So unfortunately it is going to take another body, it is going to take another avenue to do this. The Iranians are possibly working closely with the Russians and with the Syrians and other world powers that have had enough of all of this warmongering and injustice. Perhaps they should start their own body of justice that will do the work that the International Criminal Court (ICC) seems to be unwilling to do.


Questions of Iran’s Past Nuclear Program (Dan 8:4)


Unsolved mystery: Possible military aspects of Iran’s atomic past

As nuclear talks with Iran approach a Tuesday deadline, some Western diplomats say questions about the country’s atomic past ought to be resolved before sanctions can be lifted.

Although Iran has not broken any terms of a 2013 interim deal, the U.N.’s nuclear agency has repeatedly asked Iran to cooperate faster with its investigation into possible military dimensions of the country’s atomic programme.

Below are the key unanswered questions raised by the IAEA, which mostly refer to activities that took place before 2003.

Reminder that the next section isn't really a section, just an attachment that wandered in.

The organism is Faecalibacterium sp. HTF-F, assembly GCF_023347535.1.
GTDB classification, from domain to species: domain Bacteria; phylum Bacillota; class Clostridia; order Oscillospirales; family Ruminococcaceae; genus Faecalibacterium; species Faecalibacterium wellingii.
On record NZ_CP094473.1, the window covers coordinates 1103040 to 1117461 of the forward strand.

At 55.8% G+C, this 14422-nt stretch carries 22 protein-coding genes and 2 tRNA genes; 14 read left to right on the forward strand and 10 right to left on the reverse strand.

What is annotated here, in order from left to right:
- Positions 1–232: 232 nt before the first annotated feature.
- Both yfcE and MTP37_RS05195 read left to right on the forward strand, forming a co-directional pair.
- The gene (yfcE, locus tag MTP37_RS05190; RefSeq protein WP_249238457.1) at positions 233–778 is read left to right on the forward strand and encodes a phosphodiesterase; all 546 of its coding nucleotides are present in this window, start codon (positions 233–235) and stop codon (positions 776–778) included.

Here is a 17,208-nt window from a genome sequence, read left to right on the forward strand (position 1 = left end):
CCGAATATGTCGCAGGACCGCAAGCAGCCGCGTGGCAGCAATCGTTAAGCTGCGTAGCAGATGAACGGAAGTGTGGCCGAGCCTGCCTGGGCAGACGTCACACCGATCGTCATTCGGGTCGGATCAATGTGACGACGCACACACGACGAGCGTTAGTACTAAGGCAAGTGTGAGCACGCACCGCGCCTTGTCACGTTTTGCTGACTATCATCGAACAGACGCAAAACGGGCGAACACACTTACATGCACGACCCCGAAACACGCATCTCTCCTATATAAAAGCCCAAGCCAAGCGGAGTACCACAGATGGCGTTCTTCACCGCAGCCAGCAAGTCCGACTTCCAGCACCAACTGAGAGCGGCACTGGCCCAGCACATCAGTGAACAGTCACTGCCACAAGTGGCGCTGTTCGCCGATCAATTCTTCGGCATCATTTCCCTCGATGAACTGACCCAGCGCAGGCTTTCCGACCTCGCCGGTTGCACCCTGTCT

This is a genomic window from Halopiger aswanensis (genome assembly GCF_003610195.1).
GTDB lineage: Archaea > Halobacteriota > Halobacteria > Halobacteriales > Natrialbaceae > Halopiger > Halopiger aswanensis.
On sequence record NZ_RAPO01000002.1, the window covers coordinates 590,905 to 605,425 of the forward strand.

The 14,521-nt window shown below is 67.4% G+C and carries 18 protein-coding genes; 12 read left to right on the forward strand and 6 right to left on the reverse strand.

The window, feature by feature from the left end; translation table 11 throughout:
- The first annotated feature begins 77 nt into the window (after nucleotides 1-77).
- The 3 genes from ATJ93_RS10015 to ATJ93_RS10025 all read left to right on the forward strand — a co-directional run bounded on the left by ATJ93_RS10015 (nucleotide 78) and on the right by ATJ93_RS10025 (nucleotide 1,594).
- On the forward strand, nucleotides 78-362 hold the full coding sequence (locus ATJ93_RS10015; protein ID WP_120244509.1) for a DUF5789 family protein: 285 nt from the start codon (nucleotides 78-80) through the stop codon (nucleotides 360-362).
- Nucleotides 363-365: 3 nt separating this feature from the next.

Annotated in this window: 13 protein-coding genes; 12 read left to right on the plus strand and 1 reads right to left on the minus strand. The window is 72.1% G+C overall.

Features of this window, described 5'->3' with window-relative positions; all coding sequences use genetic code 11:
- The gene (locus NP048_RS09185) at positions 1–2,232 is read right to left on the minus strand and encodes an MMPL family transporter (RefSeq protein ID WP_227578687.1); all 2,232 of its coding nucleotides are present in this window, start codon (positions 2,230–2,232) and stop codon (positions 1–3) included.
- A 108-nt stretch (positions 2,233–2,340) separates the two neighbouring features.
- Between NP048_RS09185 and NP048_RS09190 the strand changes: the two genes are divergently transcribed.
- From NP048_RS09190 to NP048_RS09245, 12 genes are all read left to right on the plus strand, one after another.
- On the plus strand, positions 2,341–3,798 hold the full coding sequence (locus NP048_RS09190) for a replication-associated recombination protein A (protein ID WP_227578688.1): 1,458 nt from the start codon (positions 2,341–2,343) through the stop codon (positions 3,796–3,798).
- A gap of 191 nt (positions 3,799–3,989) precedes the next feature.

Iran acquired some enrichment knowledge from Pakistani nuclear engineer Abdul Qadeer Khan, the father of Pakistan’s atomic weapons programme, who confessed to providing assistance to Libya, Iran and North Korea.

Some intelligence also came from a laptop smuggled out of Iran.

Iran says all of the alleged evidence is forged and dismisses any charges that it was attempting to develop nuclear weapons. However, the IAEA has said the information it has received on potential military aspects of the programme is, overall, credible and that it takes nothing at face value.


* Using cover companies for the procurement of dual-use equipment and material usable in a nuclear bomb but with civilian applications as well. This includes high-speed electronic switches, high-speed cameras and radiation measurement equipment.

* The acquisition of nuclear material, for example a uranium source for enrichment, and efforts to conceal activities involving such material.

* Possession of documents detailing how to convert uranium ore into metal and how to produce hemispherical enriched uranium metallic components which can be used in a bomb.

* The development of exploding bridge wire detonators, whose explosion times can be set to a very high degree of precision. Such precision detonators are crucial for timing the explosion of a nuclear weapon. Iran has said it needed such technology for its oil sector, according to diplomats, who also say there is no peaceful application for the degree of precision of this kind of detonator.

* Design information for a “multi-point initiation system,” technology to synchronize detonators used in some atomic bombs.